Early Guatemalan covers are scarce. Repair of damaged material is explained with reference to the transformation of a 2 Real cover of 27th January 1879 sent to California. It is shown from Harmer's in 1969, and transformed, at Corinphila in 1984.

FFE #2

The first postal forgery circulated in Cuba

Class: TR

Alfredo Navarro Payá

The history of the introduction of stamps in Puerto Rico and Cuba is explained. The earliest forgery recorded is from 1858 and its identification is explained. A further previously unrecorded unique postal forgery is described.

FFE #2

Limits to expertising

Class: Other

Ernst M. Cohn

What are the limits to bona fide expertising? This question is addressed by reference to standard comparisons with reference material, divergence of opinion, philatelic acceptance of material, and the complications of postal history. Specific items presented are the USA 1847 'Knapp shift'; the Belfort balloon mail of December 1870; 1870 smuggled mail from Metz; the 'Union' and 'Armée de Bretagne' balloon letters of 1870;p and mail carried from the siege of Paris by diplomatic pouch. Expertising is a developing art and science, requiring specialism, training, and facts, and it does have limitations.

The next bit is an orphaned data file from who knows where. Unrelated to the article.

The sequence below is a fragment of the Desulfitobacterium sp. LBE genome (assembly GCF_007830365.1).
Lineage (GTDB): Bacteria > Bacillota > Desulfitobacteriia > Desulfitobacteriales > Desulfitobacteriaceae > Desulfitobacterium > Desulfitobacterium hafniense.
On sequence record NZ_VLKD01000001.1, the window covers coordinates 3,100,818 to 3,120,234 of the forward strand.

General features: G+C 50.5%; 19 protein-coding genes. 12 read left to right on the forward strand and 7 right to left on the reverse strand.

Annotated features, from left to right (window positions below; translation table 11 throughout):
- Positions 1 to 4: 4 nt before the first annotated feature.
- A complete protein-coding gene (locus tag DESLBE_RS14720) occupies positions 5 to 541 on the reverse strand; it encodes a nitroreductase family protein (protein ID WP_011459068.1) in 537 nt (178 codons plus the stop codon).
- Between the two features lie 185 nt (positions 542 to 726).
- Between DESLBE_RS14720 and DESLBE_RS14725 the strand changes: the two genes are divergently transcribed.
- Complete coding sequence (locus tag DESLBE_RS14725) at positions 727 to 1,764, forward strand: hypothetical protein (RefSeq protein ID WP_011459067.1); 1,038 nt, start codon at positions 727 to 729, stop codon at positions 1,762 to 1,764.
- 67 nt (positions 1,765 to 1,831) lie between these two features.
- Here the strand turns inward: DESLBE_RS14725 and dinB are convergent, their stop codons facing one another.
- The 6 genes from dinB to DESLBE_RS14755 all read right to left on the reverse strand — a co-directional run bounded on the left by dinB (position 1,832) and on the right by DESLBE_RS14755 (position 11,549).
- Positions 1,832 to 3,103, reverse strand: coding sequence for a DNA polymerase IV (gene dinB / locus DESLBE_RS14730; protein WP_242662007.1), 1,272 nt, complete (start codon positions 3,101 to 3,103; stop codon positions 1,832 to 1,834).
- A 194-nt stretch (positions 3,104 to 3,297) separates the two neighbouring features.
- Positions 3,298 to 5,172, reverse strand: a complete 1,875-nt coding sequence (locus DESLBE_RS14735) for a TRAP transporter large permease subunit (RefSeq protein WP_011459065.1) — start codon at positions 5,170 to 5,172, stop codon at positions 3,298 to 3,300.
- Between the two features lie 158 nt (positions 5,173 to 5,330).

FFE #2

Short notes about Argentine forerunners forged handstamps and some Uruguay stamps and maritime covers

Class: PH

Mario D. Kurchan

Elements marking stampless lettersheets with forged postmarks are described and illustrated. The British post office in Montivideo (C28) is considered.

FFE #2

"VII Congress Universal Postal Union". 1920 issue

Class: TR

Enrique Soro Bergua

The history of this Spanish issue and its forgeries, manipulations and fantasies are explained with extensive illustration.

FFE #2

BDPH seminar on forgeries

Class: Other

Reinhard Schmidt

The Association of German Philatelists seminar of November 1998 is summarised. This include the protection of collectors, a model contract for stamp swapping clubs and for purchase, the recognition of forgeries, and the use of technology in identifying fakes.